Quick! Get it out of that bank account before somebody notices. Make it so that if you get caught, the money is out of reach.

Once again, Bitcoin might as well be custom-designed for this task.

Ransomware, malware, human traffickers, dark net sellers of addictive opiates and weapons, terrorist groups… They all just love crypto, according to the same research as mentioned earlier.

OK, so criminals do criminal things. Big deal. Don’t blame crypto for that!

But if you invest in Bitcoin then you’re enabling and empowering these people.

Criminals also use US dollars, or Euros, and so on. But that monetary system exists independently of them, and us. It’s created and backed by governments. If we all stopped using it then it wouldn’t go anywhere.

I’m not going to go into the whole fiat currency issue. But if we all stopped buying and selling Bitcoin tomorrow then it would die instantly. It came from literally nothing, and it would return to nothing.

Crypto exists only because we buy and sell it, and we do that because we hope to make money.

Crypto is the digital manifestation of human greed.

Is there a moral angle to wealth generation? Yes, I believe there is. And I’m not alone. In a world where environmental, social and governance (ESG) policies are being enacted in most corporate environments, this matters more than ever.

  • Prediction #4: Criminality is one of the biggest risks to crypto. If they decide it isn’t worth it any longer, or a better way of money laundering comes along, they can kill its value. On the other hand, increased criminal investment in crypto again provides an angle for government regulation outside of an attempt to centralise control.

What’s the future of Bitcoin?

I’ve no idea. Nobody does. That is a huge warning sign.

Bitcoin and crypto generally has the characteristics of an investment bubble. But that bubble is seemingly made out of glass. It’s not for bursting despite many blow darts being fired at it.

But it could shatter if everybody drops it.

For most people, I suspect it’s turned into a waiting game until this drop occurs. A test of nerves.

That is not an entirely legitimate way to be making money.

And when it happens, don’t try and say the warnings signs were not everywhere you looked:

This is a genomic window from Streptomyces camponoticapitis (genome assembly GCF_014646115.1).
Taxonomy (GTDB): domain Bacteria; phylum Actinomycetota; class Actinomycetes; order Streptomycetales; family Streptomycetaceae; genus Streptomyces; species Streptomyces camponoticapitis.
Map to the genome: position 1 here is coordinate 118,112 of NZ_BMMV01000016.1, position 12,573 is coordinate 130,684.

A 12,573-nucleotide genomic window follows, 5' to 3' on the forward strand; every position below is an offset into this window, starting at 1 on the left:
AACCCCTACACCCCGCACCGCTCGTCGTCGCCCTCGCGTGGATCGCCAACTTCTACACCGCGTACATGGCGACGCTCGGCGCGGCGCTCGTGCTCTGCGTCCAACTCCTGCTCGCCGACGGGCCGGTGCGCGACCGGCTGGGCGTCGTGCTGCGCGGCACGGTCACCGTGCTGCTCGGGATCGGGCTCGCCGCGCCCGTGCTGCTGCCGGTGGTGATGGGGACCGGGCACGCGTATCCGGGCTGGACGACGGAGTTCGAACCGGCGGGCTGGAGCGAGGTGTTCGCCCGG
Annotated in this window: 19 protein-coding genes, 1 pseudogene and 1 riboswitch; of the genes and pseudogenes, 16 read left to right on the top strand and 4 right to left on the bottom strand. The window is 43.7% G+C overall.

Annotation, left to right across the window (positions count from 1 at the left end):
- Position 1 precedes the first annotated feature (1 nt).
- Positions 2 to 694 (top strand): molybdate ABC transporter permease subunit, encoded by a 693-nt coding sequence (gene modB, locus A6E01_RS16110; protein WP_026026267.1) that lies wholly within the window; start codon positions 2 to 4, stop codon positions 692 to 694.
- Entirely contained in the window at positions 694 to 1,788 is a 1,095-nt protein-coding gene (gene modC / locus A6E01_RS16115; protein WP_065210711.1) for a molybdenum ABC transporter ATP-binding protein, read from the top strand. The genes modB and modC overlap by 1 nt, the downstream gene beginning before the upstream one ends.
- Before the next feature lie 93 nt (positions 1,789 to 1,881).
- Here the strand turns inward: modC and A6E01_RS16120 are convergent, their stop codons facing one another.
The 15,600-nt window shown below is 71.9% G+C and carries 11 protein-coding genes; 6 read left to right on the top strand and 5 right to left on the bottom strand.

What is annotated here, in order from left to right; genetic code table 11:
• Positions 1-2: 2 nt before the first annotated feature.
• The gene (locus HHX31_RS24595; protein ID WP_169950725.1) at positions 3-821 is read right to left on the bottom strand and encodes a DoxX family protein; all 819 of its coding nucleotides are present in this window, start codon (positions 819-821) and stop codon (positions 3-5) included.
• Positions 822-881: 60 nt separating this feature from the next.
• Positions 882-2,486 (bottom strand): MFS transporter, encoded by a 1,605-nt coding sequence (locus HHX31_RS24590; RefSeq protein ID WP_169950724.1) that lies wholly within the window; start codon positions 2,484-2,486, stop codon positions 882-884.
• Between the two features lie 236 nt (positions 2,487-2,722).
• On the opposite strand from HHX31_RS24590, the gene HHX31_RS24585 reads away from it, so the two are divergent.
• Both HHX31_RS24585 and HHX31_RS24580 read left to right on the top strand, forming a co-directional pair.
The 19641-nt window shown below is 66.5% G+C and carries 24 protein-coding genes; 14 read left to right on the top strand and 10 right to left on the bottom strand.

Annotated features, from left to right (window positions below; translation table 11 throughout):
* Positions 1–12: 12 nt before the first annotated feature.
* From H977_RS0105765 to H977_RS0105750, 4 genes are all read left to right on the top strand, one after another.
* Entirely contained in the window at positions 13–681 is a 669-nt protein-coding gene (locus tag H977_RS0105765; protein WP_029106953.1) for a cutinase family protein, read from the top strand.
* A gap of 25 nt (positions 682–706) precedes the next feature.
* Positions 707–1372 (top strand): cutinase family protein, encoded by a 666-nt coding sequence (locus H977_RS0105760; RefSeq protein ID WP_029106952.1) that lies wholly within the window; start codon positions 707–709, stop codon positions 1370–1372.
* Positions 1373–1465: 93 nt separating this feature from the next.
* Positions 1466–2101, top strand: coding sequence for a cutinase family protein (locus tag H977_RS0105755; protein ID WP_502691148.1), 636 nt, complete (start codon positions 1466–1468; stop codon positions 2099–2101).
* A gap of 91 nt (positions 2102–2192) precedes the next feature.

• Warning sign #1: Spam messages suggesting you invest in crypto. Of all the people in the world who you might take advice from, spammers are at the absolute bottom of the pile.
  • Warning sign #2: There are so many fake crypto schemes that there are even names for the individual types of scam. Have you been the victim of a rug pull?
  • Warning sign #3: Large institutional investors. With their huge investments, they can become the market. They can make it go up. They can make it go down. Nobody can stop them. It’s not regulated. All you can do is watch.
  • Warning sign #4: Celebrity endorsements. It all feels a little… MLM?
  • Warning sign #5: Increasing government prohibitions and regulations.
  • Warning sign #6: Precipitous drops in value.
  • Warning sign #7: Sharp rises in value, for no genuinely discernible reason (other than, you know, that greed mentioned earlier).
  • Warning sign #8: The fact you’re reading this and thinking, “He’s just rehashing the same old criticisms.”

On the wider issue of crypto generally, the central problem is that crypto cannot be responsible from an ESG perspective. It’s environmentally unfriendly. It enables criminality.

This is unacceptable in a civilised society. Can it be changed?

Not with existing implementations.

The value in the story of Bitcoin, as seen in hindsight, when all the rich people have checked out after becoming even richer, will be as a proof of concept.

It worked.

Can it be done better? Crypto needs to be implemented with checks and balances built in. These needn’t be defined by a central regulator. They can be implemented algorithmically.

This would be the true beauty of a crypto system that’s built to last.

Wherever Satoshi Nakamoto, I really do hope he’s applying his intelligence to this problem. Blockchain is undoubtedly a genie that’s been let out of the bottle. It’s never going back in again. But it needs to be done correctly, and for the benefit of all of us.